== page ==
Practices’ achievement in the Quality and Outcomes Framework (QOF) is measured in a number of ways – the number of patients who met a target, the number of points a practice is awarded at the end of the year or the amount of payment a practice is awarded.
How do these factors relate to each other and what can be done to maximise the financial benefits of QOF?
Payment is calculated from computer records as at 31 March each year (although the data may not actually be sent and processed until a couple of days after).
The basic method is to pay practices a set amount per QOF point attained, depending on the size of the practice.
For 2021/22 the payment for an average practice, based on a list size of of 9,103 patients, is £201.16 per QOF point.
it is worth noting that the average practice size has increased every year and the value of a point has risen alongside it. Often the headline value of a point will have risen quite a lot, but much of this increase is offset by the increase of the average list size.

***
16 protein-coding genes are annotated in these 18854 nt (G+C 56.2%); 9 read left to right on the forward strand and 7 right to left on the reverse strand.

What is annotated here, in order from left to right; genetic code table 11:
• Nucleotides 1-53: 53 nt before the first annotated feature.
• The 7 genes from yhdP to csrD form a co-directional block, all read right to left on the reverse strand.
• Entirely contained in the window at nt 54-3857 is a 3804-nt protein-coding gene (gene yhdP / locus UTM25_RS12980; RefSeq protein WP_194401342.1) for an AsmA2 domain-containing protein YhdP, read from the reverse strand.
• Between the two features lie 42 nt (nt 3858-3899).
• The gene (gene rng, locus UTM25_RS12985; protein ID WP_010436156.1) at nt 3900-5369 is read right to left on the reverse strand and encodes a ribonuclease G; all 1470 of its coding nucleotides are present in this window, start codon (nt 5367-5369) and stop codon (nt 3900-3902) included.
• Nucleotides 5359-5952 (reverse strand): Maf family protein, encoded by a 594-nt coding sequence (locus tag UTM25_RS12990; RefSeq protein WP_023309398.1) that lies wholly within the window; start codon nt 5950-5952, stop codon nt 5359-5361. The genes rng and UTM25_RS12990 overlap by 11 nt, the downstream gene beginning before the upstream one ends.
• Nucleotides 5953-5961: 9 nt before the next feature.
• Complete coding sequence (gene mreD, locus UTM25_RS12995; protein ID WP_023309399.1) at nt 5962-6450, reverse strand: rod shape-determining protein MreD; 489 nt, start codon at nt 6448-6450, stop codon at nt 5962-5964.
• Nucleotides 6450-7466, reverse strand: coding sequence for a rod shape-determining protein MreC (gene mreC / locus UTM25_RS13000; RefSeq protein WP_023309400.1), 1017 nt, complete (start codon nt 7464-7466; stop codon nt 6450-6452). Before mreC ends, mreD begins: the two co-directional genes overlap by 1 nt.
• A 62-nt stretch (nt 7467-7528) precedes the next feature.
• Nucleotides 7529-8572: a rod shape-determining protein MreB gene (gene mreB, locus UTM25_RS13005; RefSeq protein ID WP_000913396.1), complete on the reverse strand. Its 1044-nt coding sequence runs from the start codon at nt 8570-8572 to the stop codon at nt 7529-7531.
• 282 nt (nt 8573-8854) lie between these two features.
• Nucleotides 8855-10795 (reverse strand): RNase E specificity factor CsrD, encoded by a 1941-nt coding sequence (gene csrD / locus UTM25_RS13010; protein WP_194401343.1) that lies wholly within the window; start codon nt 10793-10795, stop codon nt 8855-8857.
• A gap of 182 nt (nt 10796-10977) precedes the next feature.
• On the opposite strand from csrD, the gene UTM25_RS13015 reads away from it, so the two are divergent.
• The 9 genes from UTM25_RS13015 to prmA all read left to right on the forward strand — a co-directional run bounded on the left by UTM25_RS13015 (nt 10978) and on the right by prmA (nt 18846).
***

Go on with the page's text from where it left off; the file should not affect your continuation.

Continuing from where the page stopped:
There are two ways that the points value is calculated, although each approach uses the same principles.
For some QOF areas the payment is simply based on how many points are awarded and the size of the practice. In normal times, this applies for the new Quality Improvement (QI) indicators.
So, an average-sized practice will be paid at the rate of £201.16 per point. The average practice, if it earned all of the 74 available QI points, would receive £201.16 x 74 = £14,885.84.
A practice half this size (4,550 patients) will be paid at half the rate and receive around half the amount above – about £7,443 – for getting the same 74 QI points.